The interaction between logicians in Mathematics and Philosophy waned during these years of rapid mathematical development, partly because nobody really “did logic” in Philosophy after the death of Montague in 1971, and also because of the preoccupation of the mathematical logicians with the exciting technical developments of the period. On the other hand, the study of Philosophy of Language blossomed in the Philosophy Department, especially by the work ofKeith Donnellan and David Kaplan; and the Semantics of Natural Language (a voracious “consumer” of logic) started receiving serious attention in the Department of Linguistics, initially with Barbara Partee and Ed Keenan.

Towards the end of the eighties, the Mathematical Logic group in Los Angeles started losing its tight cohesion, partly because Woodin and (later) Steel moved to Berkeley, but also because its remaining members developed new (or returned to old) scientific interests which were not shared by the group. Moschovakis has been working (primarily) on the foundations of computer science; Martin has returned to problems in the Philosophy of Mathematics, although without abandoning completely technical work in set theory; and Kechris is a leader (and one of the creators) of a very successful research program which applies Descriptive Set Theory to other areas of Mathematics, especially Analysis. He and Greg Hjorth (who came to UCLA in 1995) received the Karp Prize for this work in 2004.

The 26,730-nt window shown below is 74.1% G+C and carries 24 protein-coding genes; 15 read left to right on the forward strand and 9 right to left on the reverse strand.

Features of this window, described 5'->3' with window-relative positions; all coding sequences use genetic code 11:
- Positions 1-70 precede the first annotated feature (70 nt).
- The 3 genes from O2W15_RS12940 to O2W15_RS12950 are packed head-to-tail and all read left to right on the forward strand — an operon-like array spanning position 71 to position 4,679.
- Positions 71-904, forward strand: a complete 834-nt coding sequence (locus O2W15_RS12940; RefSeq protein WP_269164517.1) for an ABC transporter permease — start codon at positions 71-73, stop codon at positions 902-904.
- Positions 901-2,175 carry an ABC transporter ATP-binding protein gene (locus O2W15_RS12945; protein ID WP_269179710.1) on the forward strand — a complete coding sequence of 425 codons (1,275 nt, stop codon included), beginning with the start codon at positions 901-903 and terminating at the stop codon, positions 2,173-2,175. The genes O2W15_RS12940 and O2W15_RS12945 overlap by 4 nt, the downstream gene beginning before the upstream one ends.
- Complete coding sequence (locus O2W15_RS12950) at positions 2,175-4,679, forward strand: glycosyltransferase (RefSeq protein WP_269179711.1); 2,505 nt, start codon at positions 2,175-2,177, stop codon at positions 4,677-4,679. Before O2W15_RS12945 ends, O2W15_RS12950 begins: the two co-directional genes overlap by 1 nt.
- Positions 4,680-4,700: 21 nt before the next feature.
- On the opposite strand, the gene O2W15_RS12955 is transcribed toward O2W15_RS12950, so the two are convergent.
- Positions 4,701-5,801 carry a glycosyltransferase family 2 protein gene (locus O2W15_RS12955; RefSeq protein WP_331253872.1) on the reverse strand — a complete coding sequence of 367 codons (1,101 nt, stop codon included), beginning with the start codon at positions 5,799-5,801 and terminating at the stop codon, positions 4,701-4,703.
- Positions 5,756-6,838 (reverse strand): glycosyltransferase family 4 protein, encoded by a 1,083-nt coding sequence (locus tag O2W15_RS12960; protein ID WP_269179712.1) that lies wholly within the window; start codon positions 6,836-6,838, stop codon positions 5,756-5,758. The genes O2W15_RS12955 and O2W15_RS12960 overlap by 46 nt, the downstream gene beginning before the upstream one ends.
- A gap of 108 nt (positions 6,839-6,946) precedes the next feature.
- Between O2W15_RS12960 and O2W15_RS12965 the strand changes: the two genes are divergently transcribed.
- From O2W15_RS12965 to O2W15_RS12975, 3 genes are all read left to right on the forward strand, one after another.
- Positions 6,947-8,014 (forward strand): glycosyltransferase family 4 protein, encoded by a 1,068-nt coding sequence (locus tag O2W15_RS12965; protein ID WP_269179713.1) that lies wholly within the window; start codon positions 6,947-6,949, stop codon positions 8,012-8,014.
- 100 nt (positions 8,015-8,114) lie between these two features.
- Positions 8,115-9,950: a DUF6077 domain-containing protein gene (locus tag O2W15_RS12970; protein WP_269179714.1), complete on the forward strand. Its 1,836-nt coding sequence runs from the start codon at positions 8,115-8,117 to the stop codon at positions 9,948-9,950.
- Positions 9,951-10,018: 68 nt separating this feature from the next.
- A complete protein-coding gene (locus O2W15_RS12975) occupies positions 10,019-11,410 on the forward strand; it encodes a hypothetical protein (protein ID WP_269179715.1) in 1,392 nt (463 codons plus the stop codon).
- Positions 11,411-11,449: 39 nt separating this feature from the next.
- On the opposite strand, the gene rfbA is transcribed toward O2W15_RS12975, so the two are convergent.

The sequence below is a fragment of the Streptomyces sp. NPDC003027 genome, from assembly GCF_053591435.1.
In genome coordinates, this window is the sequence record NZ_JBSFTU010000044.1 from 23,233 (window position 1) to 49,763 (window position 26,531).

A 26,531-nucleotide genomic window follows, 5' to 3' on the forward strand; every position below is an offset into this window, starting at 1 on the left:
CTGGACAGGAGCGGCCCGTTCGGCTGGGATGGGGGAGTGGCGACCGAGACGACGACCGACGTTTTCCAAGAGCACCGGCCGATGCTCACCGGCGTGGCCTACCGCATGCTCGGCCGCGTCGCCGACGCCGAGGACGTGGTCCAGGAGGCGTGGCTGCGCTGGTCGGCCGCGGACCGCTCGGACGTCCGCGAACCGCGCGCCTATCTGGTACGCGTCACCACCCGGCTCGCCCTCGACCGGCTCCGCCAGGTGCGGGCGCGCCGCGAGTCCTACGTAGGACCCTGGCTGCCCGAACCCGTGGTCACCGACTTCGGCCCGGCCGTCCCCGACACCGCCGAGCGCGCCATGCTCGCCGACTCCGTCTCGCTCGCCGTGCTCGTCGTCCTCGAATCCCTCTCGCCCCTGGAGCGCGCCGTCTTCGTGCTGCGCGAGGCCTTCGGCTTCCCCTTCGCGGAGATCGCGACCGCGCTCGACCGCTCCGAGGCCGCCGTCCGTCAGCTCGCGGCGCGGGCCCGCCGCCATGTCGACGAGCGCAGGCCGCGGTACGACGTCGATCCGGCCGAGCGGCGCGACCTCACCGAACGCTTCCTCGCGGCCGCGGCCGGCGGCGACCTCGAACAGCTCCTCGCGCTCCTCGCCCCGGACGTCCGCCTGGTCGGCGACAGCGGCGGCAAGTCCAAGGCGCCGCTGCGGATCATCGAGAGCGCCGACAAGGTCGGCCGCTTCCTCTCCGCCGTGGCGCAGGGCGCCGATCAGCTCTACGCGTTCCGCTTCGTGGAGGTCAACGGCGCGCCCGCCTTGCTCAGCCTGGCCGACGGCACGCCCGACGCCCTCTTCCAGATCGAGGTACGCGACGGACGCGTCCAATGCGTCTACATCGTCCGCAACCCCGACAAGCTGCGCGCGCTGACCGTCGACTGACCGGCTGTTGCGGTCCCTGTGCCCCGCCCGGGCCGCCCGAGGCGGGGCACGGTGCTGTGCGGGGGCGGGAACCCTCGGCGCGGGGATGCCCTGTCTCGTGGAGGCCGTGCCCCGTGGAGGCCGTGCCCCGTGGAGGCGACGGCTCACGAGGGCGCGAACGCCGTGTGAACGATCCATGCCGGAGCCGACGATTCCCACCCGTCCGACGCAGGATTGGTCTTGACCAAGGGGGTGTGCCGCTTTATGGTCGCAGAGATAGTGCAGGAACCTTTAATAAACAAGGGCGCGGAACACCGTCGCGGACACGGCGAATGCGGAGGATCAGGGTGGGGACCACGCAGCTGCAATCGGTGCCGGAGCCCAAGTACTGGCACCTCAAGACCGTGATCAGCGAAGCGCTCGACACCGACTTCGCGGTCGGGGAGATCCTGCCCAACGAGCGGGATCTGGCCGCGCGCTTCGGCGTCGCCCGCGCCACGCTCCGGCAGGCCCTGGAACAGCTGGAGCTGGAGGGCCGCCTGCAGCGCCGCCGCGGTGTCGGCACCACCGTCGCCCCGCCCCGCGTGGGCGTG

At the same time, the interaction between Mathematics and Philosophy has taken off again, especially after Martin’s half-time move to the Philosophy Department in 1991. Philosophy students have started again learning their logic in the Mathematics Department, and the Workshop in Philosophy of Mathematics is regularly attended by some faculty and students in Mathematics. In addition, there is some (and a promise of substantially more) interaction between Logic, Philosophy and Linguistics, especially after Terry Parsons came to the Philosophy Department (from UC Irvine) in 2000, and Marcus Kracht and Philippe Schlenkercame to Linguistics in 2003.

The situation in 2006. In addition to Moschovakis, Martin and Hjorth, already mentioned, the current (2006) group of logicians with “regular” appointments in the UCLA Mathematics Department also includes Itay Neeman, a student of John Steel who joined the faculty in 2000 (only the third UCLA Ph.D. ever to be appointed to a regular faculty position in the history of the UCLA Mathematics Department). They are supported by two Logic Center Fellows,Benjamin Miller and Alex Usvyatsov. The philosophers whose work is most closely related to logic are David Kaplan, Terry Parsons and (of course) Tony Martin, and the linguists with knowledge of and interest in logic are Ed Keenan, Marcus Kracht, Philippe Schlenker and Ed Stabler.


Leave a Reply

Fill in your details below or click an icon to log in:

WordPress.com Logo

You are commenting using your WordPress.com account. Log Out / Change )

Twitter picture

You are commenting using your Twitter account. Log Out / Change )

Facebook photo

You are commenting using your Facebook account. Log Out / Change )

Google+ photo

You are commenting using your Google+ account. Log Out / Change )

Connecting to %s